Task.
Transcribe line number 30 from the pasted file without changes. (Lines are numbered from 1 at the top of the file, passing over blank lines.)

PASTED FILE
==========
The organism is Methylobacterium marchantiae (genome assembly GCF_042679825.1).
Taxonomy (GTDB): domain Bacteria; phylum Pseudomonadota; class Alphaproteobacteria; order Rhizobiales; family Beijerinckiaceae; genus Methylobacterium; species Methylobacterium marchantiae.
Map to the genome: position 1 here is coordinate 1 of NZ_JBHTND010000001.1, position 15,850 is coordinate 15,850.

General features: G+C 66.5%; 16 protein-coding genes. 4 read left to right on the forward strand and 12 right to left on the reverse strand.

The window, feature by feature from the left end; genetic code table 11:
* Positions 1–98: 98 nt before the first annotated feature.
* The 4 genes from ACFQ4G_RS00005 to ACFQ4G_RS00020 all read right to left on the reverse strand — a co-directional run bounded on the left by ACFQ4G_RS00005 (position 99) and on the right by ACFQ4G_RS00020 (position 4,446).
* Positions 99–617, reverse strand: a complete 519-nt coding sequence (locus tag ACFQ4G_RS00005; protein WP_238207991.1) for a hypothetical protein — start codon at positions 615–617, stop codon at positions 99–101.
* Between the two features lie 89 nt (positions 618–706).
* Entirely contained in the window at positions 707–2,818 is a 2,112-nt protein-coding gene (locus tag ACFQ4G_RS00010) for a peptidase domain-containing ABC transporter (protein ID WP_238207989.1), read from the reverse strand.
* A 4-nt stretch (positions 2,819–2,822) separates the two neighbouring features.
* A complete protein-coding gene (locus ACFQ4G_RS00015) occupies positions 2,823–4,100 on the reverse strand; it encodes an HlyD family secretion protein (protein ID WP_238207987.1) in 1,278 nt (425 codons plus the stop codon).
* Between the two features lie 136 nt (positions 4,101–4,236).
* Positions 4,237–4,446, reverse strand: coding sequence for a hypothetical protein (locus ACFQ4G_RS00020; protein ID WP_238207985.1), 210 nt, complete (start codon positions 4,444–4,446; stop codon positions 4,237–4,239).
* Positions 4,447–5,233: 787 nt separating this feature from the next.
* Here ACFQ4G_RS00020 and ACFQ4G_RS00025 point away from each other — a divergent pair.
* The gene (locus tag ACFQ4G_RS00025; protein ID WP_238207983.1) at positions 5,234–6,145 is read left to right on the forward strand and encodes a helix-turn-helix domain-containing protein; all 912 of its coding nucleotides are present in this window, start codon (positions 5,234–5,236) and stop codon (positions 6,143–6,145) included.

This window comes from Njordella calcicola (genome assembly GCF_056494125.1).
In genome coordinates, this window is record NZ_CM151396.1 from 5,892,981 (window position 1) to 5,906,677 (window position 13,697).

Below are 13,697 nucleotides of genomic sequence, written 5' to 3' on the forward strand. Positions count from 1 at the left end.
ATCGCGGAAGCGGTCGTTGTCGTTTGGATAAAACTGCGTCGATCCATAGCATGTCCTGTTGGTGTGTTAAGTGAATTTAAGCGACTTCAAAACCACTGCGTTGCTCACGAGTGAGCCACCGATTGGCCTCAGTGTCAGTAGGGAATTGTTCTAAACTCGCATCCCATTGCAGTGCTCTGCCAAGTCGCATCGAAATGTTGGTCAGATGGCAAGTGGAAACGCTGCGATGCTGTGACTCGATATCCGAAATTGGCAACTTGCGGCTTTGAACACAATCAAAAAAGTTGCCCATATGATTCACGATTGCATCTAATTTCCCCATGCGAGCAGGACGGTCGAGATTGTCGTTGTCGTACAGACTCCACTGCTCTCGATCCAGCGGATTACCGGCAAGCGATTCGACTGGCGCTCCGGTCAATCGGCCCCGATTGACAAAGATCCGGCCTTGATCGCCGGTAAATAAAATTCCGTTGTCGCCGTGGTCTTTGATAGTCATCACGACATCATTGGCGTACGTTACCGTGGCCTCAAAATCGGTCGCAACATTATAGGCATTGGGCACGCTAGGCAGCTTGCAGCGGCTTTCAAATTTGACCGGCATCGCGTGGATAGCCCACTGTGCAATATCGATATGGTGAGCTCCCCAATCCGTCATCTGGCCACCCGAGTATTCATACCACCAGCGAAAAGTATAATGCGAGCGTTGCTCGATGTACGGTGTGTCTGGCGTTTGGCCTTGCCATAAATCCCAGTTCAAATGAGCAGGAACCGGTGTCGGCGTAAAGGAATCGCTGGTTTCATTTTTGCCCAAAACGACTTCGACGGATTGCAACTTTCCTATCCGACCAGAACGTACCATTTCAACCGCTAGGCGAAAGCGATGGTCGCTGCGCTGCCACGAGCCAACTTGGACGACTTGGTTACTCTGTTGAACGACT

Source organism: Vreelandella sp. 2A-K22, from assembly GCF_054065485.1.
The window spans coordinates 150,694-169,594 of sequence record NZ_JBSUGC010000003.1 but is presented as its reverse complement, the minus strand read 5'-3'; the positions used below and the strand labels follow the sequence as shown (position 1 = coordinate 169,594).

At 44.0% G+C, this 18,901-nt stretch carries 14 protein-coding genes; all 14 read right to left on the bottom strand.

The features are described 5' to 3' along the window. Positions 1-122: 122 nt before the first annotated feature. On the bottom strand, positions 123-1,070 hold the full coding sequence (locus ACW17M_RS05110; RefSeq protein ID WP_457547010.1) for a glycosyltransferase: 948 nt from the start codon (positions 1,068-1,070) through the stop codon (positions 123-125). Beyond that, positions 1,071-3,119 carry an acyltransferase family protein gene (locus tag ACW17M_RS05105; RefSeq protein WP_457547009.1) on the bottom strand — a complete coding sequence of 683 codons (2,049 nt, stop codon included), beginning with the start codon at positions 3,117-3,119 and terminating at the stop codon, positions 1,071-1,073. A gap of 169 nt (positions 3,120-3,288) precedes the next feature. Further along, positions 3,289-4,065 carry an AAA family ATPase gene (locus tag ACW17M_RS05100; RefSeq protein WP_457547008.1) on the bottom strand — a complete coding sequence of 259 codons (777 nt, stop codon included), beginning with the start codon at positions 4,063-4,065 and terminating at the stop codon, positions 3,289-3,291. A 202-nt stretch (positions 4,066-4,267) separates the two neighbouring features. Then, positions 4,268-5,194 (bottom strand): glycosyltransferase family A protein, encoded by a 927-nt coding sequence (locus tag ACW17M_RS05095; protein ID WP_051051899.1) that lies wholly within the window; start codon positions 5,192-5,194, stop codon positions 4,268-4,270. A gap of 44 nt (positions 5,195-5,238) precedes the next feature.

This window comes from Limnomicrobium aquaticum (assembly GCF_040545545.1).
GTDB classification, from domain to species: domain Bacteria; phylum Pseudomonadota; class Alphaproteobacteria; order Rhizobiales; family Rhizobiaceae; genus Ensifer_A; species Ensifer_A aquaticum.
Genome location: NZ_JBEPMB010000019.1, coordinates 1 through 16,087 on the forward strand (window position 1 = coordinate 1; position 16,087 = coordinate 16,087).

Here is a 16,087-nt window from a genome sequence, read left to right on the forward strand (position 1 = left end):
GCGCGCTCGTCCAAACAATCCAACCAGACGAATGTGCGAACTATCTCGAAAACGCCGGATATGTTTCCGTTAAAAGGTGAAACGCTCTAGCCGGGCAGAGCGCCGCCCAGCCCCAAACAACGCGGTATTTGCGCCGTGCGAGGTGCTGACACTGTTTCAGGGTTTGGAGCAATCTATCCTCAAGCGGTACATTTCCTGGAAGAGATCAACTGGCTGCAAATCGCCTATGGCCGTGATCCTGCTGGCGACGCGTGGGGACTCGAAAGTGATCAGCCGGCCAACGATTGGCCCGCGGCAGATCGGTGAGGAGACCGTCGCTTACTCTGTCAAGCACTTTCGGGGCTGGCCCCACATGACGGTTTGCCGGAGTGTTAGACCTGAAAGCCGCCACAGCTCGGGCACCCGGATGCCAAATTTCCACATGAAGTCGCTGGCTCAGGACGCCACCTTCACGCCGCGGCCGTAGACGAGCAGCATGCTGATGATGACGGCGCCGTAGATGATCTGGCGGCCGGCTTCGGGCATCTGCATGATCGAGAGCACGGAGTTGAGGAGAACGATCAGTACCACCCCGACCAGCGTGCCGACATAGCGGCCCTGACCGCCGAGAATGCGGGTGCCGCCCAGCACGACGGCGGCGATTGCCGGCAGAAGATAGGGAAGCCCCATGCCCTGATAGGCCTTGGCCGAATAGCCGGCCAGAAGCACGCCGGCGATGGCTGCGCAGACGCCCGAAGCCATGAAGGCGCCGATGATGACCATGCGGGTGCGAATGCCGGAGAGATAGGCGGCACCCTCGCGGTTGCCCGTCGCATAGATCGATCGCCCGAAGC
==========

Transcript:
GCGCGCTCGTCCAAACAATCCAACCAGACGAATGTGCGAACTATCTCGAAAACGCCGGATATGTTTCCGTTAAAAGGTGAAACGCTCTAGCCGGGCAGAGCGCCGCCCAGCCCCAAACAACGCGGTATTTGCGCCGTGCGAGGTGCTGACACTGTTTCAGGGTTTGGAGCAATCTATCCTCAAGCGGTACATTTCCTGGAAGAGATCAACTGGCTGCAAATCGCCTATGGCCGTGATCCTGCTGGCGACGCGTGGGGACTCGAAAGTGATCAGCCGGCCAACGATTGGCCCGCGGCAGATCGGTGAGGAGACCGTCGCTTACTCTGTCAAGCACTTTCGGGGCTGGCCCCACATGACGGTTTGCCGGAGTGTTAGACCTGAAAGCCGCCACAGCTCGGGCACCCGGATGCCAAATTTCCACATGAAGTCGCTGGCTCAGGACGCCACCTTCACGCCGCGGCCGTAGACGAGCAGCATGCTGATGATGACGGCGCCGTAGATGATCTGGCGGCCGGCTTCGGGCATCTGCATGATCGAGAGCACGGAGTTGAGGAGAACGATCAGTACCACCCCGACCAGCGTGCCGACATAGCGGCCCTGACCGCCGAGAATGCGGGTGCCGCCCAGCACGACGGCGGCGATTGCCGGCAGAAGATAGGGAAGCCCCATGCCCTGATAGGCCTTGGCCGAATAGCCGGCCAGAAGCACGCCGGCGATGGCTGCGCAGACGCCCGAAGCCATGAAGGCGCCGATGATGACCATGCGGGTGCGAATGCCGGAGAGATAGGCGGCACCCTCGCGGTTGCCCGTCGCATAGATCGATCGCCCGAAGC